At the W condo development, prices across the board have been lowered 30 percent during the past year. One penthouse unit, for example, has been reduced from about $5 million to $3.5 million; condos once in the $700,000 range now start at $450,000. “We are absolutely one of the best bargains in town,” says Sotheby’s International agent Russ Filice, director of sales for the property. He says nine of the 143 units have been sold and seven are under contract at the building, which was built by Dallas’ Gatehouse Capital, developer of the adjacent W Hollywood hotel. Buyers get access to the dance floor at Drai’s, full-time concierge service and discounts at Starwood hotels.

Other developers also are hoping the allure of hotel amenities will help move units. The downtown Ritz-Carlton condo project — situated at L.A. Live atop JW Marriott and Ritz-Carlton hotels — offers perks such as access to a luxury suite at Staples Center and priority reservations at neighboring restaurants. According to Laurie Miskuski, director of sales and marketing at developer AEG, those features have struck a chord with prospective buyers. About 130 of the development’s 224 units are under contract, and as many as 30 sales were expected to close in February, when move-ins began. However, prices were cut at the building by an average of 20 percent last year, she says.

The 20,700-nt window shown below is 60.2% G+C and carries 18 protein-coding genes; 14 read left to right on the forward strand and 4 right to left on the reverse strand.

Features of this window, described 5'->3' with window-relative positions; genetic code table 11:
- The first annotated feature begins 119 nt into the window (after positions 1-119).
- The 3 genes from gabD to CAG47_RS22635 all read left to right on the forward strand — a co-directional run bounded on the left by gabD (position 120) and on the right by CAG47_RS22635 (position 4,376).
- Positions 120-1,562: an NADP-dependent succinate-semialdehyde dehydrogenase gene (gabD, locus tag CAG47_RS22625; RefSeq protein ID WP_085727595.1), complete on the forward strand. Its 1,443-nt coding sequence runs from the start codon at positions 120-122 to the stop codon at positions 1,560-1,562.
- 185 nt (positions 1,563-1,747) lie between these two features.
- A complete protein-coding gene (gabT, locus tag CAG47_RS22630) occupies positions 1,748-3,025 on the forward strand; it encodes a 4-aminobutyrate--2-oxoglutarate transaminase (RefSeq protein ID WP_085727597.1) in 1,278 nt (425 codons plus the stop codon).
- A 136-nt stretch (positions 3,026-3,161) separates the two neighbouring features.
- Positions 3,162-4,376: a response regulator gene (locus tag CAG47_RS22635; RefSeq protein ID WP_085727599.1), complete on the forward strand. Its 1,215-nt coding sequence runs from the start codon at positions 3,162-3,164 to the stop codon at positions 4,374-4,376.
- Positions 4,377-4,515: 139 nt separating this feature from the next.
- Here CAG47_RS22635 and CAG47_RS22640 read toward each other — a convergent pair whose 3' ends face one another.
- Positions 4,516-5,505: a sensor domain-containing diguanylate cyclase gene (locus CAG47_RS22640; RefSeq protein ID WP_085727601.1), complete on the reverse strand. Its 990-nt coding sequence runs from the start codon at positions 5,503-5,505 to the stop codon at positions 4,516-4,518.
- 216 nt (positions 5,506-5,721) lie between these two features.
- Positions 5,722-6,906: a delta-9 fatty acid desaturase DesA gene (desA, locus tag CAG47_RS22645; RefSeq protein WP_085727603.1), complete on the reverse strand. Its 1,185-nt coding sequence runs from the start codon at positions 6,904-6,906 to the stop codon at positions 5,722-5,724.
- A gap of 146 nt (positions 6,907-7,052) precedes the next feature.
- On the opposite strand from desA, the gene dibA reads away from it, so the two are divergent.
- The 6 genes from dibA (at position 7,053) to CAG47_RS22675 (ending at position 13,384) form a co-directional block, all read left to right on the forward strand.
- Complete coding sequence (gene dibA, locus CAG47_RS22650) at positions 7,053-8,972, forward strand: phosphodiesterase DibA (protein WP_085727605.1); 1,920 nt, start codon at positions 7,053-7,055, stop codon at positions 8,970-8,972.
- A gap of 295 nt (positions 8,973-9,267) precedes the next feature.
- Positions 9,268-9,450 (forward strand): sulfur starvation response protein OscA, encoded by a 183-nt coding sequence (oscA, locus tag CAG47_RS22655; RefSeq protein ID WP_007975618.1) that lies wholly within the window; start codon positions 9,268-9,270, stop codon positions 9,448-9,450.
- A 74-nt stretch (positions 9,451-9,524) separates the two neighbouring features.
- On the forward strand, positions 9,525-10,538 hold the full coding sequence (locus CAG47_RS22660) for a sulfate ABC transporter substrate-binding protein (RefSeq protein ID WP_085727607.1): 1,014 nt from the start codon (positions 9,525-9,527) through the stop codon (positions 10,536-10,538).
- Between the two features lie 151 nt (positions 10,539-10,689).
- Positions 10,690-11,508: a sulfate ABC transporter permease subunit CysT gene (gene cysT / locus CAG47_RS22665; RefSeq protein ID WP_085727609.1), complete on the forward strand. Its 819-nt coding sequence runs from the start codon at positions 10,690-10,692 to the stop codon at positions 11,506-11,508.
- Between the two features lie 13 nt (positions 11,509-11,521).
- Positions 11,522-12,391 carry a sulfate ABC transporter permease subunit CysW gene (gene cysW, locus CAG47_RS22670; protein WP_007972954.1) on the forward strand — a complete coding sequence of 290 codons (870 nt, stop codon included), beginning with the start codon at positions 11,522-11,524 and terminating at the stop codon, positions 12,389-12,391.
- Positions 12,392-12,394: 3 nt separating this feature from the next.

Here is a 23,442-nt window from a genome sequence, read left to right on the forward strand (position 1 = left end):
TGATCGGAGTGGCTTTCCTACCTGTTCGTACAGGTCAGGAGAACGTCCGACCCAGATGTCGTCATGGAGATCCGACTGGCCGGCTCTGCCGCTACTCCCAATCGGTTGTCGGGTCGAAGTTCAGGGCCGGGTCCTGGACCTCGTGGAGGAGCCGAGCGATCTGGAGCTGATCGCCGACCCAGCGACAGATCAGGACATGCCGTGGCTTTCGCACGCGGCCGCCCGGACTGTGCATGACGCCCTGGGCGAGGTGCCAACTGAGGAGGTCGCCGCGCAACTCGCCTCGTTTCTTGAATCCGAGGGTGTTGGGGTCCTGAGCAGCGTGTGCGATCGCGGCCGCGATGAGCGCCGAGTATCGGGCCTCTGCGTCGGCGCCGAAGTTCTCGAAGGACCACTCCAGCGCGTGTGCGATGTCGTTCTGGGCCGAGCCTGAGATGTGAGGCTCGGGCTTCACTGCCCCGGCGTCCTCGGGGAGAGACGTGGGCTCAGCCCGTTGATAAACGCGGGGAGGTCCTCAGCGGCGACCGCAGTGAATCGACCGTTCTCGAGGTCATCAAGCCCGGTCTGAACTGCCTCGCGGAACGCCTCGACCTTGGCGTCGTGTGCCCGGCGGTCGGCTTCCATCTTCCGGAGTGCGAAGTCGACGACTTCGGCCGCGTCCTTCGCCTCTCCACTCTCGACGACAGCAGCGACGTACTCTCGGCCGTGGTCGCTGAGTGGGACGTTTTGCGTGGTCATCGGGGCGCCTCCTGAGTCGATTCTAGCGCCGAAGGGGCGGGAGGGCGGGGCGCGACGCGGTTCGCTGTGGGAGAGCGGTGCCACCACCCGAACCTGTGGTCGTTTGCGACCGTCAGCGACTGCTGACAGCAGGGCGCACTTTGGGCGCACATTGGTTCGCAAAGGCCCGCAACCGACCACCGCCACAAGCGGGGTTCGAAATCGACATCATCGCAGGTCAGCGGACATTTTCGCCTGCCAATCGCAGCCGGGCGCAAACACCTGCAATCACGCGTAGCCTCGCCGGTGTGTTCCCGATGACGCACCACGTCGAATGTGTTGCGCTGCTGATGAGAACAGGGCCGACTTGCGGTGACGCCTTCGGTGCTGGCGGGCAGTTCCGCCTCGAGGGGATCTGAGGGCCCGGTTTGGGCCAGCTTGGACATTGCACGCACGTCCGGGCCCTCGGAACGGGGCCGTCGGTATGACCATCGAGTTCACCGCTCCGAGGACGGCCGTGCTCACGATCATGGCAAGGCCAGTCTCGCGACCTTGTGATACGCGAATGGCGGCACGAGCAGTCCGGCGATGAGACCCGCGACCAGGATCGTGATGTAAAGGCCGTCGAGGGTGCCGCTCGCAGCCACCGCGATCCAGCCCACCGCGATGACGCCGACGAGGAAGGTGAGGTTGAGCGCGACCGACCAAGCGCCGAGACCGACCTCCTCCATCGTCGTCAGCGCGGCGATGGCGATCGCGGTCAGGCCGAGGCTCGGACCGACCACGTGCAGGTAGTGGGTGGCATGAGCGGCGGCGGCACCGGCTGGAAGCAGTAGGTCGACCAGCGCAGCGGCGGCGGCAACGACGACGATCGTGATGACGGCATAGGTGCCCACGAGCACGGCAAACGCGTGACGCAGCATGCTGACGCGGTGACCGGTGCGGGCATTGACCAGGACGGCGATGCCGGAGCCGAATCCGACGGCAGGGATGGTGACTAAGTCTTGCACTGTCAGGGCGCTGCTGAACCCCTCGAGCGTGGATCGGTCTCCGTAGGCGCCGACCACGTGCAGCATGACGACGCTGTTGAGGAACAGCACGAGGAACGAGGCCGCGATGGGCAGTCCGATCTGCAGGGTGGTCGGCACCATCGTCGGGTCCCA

Elsewhere, developers are dealing with the downturn in different ways. Some units have been leased at the Carlyle tower in Westwood — presumably to help developer Elad Properties ride out the tough market. However, Valerie Fitzgerald, the property’s sales director, says only a handful of units have been rented. She declined to discuss sales volume and prices but said things have “definitely picked up.”

When it comes to cutting prices, there is one holdout: Beverly West. Under construction since 2007 and owned by Dubai’s Emaar Properties, the project has not fallen in line with competitors. The 22-story tower is about two years behind schedule but is expected to be completed in March. A majority of the units are priced at more than $1,500 a square foot and top out at $3,495 a foot. Real estate agent Bill Simpson, Emaar’s director of sales, still believes there will be buyers at those prices. “We are going to hold steady,” he says.

If there is a project that could be deemed a success so far, it’s the Montage Residences, a collection of 20 European-style condos built atop the Montage Beverly Hills hotel. According to industry research firm Mark Co., nine units have been sold at the property, with an average sale price of $2,250 a square foot — the highest of the new developments.

One thing the properties have going for them is owners who have been able to see the projects through. Several highly publicized luxury projects — including a 45-story, Jean Nouvel-designed tower in Century City — were either mothballed or scrapped after developers ran into financial troubles. “Would everybody like to be completely sold out right now? Of course,” Miskuski says. “I am pleased that we’ve weathered the storm.”